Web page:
Paul laughs:  I did help with the essay. Yeah, Yeah.

GT:  So was it, can you describe your role?

Paul:  Well the Church History Department invited me to write an extended essay. It ended up being about 55 pages long with footnotes and everything like I would produce as an academic essay.  Once they were satisfied with that it was sent up the line, several layers of approval process and then the Church History Department actually boiled down that longer essay to what got posted online so I had no say over what got posted online, what eventually appeared as Race and the Priesthood, but it was a condensed version of the longer piece that I produced for them.

I asked his opinions on how these race lessons of the past apply to today’s situations. It’s one of my favorite parts of the interview.  I also asked if there were parallels between the black ban and the new gay ban.

Paul:  Well I guess there are ways in which I could see them as similar and ways in which I think they’re distinct.  The similarities could be that, is this simply the sort of cultural context, right?  That is somehow seeping in, it would be hard to argue that the cultural context of America moving towards legalizing gay marriage didn’t impact Mormonism, right?  So it’s Mormonism responding to its cultural context the same way that Mormonism seemed to respond to the racial context in the 19th century, so a parallel there, but I think also important distinctions.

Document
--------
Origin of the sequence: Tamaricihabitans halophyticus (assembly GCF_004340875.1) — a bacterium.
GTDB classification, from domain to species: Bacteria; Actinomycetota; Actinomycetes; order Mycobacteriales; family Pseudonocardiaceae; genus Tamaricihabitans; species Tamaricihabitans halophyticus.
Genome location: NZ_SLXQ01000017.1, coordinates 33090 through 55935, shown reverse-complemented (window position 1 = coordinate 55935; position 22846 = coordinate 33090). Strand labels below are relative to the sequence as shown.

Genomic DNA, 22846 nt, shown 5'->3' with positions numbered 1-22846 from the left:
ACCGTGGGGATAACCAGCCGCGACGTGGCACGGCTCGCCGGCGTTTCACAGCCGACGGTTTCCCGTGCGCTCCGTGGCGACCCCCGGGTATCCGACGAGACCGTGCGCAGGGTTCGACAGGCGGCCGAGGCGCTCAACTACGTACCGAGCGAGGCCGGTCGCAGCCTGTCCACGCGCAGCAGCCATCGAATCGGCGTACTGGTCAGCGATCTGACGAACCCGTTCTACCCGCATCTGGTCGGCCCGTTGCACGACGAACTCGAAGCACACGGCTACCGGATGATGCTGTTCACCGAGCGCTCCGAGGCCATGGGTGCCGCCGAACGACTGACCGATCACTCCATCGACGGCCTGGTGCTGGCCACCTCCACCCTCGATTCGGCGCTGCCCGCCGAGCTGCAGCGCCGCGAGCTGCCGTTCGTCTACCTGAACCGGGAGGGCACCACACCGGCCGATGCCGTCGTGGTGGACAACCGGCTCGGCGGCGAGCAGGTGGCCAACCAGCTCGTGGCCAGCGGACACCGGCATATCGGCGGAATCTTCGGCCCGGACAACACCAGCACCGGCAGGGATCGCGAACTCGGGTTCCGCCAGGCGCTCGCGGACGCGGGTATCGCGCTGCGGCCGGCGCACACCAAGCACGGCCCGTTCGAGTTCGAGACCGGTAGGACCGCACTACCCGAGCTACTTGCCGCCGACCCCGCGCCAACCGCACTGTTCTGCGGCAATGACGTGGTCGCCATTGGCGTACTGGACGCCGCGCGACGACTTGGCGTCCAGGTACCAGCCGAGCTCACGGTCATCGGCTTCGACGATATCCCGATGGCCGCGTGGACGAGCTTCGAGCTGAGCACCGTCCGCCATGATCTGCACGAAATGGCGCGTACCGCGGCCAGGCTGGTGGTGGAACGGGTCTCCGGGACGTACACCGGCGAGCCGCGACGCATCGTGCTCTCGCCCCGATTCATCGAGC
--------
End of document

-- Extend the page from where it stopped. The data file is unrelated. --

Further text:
Dr. Paul Reeve discusssed the Race and Priesthood essay at LDS.org
Dr. Paul Reeve discusssed the Race and Priesthood essay at LDS.org

I asked Paul how he felt about the Mormon Tabernacle Choir singing at Pres. Trump’s inauguration.  Don’t forget to check out our previous conversations with Paul!

008: Dating the LDS Temple and Priesthood Ban (Reeve)

007: Becoming a Fanboy of Orson Pratt (Dr Reeve discusses the Apostle)

006: The Black Mormon Scandals – Reeve on events inspiring the LDS priesthood/temple ban

005: How did Joseph Smith Deal with Muslims?  (and Chinese and Indians?)

004: How did Others Deal with Slavery?  Dr. Paul Reeve tells why Mormons were persecuted

003: How Mormons Became a Racial Category

Check out our conversation….

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Becoming a Fanboy of Orson Pratt (re-release)